Whatever your specific goals are, it's important to identify the metrics you can use to measure and track progress towards them over time. Having the right metrics in place allows you to:
- Know if the changes you're making are moving you in the right direction.
- Run experiments, such as A/B tests, to evaluate the effectiveness of specific changes.
Once you've decided on the metrics that make sense for you, be sure to configure reporting so you can easily keep track of them. A dashboard you can check periodically or scheduled reports sent to you by email work well for that.
Know your inventory and dependencies #
To identify opportunities for improving ad speed, you first need to understand the types of inventory your site supports and the technical dependencies of each.
As an example, suppose a site supports the following inventory types:
- Desktop leaderboard
- Mobile banner
To load and display ads, the example site uses the following:
- A consent management platform
- Audience scripts
- Header bidding scripts
- A rendering framework
First, create a flowchart for each inventory type to visualize how the various dependencies interact in order to load and display an ad. Desktop leaderboard inventory may look like this:
While a more complex inventory type, such as mobile banner, may look like this:
Then, use this information to create a simple table like the one below, which maps each inventory type to its dependencies in an easily digestible format.
|Type of inventory||Consent management platform||Audience script||Header bidding script||Rendering framework|
|Desktop leaderboard||✔||✔ (X)||✔ (A)||-|
|Mobile banner||✔||✔ (X and Y)||✔ (A and B)||✔|
Creating an overview of inventory types and dependencies like this helps to identify critical paths and areas for optimization. For example, you may find that some dependencies are included unnecessarily and can be removed for a quick speed improvement. This information is especially useful to have when analyzing ad loading times.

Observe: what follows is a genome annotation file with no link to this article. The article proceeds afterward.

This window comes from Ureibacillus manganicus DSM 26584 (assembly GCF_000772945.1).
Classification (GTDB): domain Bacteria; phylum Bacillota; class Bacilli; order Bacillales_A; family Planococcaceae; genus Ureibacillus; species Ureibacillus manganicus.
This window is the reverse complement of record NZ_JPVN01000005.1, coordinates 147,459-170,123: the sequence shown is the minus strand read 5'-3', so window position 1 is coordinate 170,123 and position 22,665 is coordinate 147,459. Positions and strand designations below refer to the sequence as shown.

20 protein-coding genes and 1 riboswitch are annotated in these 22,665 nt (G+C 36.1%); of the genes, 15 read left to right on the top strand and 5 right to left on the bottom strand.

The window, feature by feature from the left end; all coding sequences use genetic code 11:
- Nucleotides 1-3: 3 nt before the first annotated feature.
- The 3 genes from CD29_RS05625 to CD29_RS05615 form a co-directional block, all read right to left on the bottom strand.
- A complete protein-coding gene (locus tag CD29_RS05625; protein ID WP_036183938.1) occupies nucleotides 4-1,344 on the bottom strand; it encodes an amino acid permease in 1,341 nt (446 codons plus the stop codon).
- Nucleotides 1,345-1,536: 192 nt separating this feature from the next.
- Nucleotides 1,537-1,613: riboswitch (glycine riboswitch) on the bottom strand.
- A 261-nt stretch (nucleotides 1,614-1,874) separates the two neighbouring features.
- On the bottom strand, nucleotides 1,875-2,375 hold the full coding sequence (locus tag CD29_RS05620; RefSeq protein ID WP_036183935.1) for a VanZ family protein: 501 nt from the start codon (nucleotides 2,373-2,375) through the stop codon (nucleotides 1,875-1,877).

Know where you want to improve #
A good way to approach improving ad speed is to focus on reducing the amount of time it takes for the first ad on your page to load. This time can be broken down into three main intervals:
- Time to load ad libraries
- The time it takes to load all ad libraries necessary to issue the first ad request. May be improved by removing or delaying the loading of scripts that are not related to making ad requests.
- Time to first ad request
- The time elapsed from ad library load to the first ad request being made. May be improved by parallelizing header bidding requests and avoiding tasks that block the main thread.
- Time to render first ad
- The time elapsed from the first ad request being made to the first ad being rendered. May be improved by reducing ad complexity and creative file size.
Before you start making any changes, you need to decide which of these metrics to focus on. While the ultimate goal is to minimize them all, the relative importance of improving each (and the methods you use to do so) will greatly depend on your specific setup.
You can use a tool like Publisher Ads Audits for Lighthouse to help you analyze your site, identify bottlenecks, and make an informed decision about what to focus your efforts on.
Now that you understand the importance of ad speed and have a framework for thinking about it, it's time to identify areas for improvement in your sites and make your ads fast. Finally, consider authoring your ads in AMP, a format that reliably produces fast ads.